We have an application which on every resource update(resource update, create, delete)creates a message and puts it on a queue. This message is picked up by a worker process, converted to a format that the receiving application (lets call it a hub) understands and sends it. The hub implements a policy of last writer wins (implemented using mongodb). Whenever the sending application fails to send a message, we enqueue it to a failed queue, which is picked up by a job and sent again in few mins. The problem here is how can we ensure consistency when we send the messages again as it might overwrite a more recent write (due to the last writer policy).

One thought was to use timestamps but there as well there is a possibility when there are multiple consumers processing the message off the queue, there as well it might result in an inconsistent state due to order and speed of processes being different.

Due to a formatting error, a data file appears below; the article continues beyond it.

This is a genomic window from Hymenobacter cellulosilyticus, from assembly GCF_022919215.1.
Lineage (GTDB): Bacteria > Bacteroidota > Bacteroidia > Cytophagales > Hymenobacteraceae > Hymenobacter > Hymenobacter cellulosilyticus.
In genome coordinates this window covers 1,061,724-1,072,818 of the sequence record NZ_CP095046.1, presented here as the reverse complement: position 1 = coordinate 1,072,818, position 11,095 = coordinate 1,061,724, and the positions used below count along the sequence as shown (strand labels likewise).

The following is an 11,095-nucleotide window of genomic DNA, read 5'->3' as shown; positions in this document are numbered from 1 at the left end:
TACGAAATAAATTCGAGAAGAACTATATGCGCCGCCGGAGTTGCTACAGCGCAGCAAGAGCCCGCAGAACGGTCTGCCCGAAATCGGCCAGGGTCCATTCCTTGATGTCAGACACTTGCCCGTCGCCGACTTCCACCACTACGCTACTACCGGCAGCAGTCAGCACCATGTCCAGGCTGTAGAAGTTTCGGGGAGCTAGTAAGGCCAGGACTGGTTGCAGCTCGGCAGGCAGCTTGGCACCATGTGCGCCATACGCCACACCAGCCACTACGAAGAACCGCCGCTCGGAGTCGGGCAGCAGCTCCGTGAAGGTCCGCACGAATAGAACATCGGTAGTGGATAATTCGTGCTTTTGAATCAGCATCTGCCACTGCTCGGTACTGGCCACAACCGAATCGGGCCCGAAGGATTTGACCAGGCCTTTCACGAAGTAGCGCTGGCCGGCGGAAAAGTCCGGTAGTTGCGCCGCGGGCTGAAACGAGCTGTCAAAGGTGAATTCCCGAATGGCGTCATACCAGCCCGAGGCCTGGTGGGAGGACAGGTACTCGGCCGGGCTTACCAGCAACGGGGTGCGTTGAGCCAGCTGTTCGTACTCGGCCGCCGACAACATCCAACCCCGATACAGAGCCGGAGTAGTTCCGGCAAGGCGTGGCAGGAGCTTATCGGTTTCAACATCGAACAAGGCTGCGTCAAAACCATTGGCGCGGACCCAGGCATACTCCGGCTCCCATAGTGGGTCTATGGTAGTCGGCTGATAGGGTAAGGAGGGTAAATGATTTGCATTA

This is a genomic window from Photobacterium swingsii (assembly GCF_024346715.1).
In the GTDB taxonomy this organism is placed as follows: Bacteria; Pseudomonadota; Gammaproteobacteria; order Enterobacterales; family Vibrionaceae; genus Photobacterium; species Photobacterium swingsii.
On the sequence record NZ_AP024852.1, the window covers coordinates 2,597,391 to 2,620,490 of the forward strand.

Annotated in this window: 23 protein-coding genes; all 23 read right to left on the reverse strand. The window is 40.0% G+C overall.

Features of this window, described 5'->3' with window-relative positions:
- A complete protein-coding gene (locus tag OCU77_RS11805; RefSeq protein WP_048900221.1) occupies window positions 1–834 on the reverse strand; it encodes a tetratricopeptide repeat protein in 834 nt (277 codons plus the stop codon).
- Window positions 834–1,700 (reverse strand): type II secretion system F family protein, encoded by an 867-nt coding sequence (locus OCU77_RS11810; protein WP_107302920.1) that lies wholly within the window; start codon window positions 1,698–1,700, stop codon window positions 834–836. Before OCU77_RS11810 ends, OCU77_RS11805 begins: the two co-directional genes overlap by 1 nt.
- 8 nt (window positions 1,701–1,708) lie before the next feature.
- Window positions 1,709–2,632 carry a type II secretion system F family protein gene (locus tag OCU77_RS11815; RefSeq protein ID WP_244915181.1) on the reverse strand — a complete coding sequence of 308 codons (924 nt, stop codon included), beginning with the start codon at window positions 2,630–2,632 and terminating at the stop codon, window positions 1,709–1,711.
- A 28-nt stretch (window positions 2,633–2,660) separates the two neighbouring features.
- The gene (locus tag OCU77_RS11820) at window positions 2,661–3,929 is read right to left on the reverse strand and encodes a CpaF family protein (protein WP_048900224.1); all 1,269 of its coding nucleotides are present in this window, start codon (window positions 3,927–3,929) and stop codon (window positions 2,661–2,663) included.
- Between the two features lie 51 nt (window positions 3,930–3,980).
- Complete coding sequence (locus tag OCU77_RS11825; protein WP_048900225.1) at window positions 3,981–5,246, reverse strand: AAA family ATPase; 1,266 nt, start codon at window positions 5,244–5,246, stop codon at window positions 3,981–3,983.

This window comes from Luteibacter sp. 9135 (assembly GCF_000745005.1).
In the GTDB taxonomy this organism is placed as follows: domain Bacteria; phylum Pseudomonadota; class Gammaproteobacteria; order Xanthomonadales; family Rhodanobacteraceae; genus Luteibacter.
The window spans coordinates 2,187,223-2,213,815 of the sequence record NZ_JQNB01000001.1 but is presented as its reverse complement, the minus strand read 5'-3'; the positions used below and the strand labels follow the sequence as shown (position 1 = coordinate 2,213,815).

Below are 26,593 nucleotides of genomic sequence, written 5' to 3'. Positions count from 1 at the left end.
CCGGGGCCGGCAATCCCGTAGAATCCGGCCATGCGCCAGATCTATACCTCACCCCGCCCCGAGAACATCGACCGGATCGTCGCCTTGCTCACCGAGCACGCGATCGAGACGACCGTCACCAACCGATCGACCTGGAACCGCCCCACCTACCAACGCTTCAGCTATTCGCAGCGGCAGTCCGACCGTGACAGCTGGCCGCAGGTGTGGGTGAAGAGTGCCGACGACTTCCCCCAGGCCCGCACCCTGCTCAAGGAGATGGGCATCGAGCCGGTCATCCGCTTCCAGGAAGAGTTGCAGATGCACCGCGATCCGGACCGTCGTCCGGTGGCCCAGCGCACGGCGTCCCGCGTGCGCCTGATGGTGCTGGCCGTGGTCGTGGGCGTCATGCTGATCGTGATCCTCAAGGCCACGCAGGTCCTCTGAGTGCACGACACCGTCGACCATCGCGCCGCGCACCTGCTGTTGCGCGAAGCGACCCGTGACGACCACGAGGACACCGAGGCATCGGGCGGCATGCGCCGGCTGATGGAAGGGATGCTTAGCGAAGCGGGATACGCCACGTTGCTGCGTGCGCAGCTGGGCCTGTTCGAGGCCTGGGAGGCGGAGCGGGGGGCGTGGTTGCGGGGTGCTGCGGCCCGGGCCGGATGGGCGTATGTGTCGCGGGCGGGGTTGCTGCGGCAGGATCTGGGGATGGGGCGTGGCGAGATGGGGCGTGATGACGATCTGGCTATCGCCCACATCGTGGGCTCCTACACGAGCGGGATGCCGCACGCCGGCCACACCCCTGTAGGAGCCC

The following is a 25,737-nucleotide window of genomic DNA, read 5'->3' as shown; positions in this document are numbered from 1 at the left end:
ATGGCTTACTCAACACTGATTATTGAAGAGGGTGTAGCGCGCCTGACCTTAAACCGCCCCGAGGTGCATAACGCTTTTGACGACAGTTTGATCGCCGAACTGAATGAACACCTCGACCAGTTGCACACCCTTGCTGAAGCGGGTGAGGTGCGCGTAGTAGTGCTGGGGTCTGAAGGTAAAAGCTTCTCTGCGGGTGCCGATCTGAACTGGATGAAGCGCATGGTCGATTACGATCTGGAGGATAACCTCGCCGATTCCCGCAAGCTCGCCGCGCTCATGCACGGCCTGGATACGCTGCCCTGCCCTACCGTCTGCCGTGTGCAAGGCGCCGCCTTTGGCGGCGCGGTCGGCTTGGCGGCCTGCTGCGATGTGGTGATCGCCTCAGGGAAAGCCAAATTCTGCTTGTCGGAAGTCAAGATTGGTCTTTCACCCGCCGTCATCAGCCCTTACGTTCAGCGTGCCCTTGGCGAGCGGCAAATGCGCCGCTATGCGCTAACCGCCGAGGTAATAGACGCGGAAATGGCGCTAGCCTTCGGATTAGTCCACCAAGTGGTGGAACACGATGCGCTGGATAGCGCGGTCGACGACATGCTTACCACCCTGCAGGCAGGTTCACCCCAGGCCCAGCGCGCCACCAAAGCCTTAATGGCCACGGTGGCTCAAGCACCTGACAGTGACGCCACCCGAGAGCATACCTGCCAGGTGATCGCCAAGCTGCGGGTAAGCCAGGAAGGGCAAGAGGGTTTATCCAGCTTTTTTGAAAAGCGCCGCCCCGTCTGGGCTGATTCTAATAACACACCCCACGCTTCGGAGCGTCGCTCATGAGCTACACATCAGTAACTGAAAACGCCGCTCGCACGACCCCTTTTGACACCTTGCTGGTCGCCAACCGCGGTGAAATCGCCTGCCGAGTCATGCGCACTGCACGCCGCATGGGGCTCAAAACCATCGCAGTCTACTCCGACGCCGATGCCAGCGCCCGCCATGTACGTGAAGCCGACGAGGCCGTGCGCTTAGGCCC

I have been reading of multiple implementations of Lamport clock and vector clock. Can anyone suggest a better solution to handle consistency in a last writer wins policy, especially in .net.

  • @RobertHarvey - Thanks for the article. We have the projection based design except for persistence. I had two questions 1. what if the projections fail to write to persistence store, what would be the best strategy in that case. 2. When there are multiple instances creating the projections how can we ensure the order of messages? that is where i was mentioning about the timestamps. – m_d_p29 Jul 11 at 1:52

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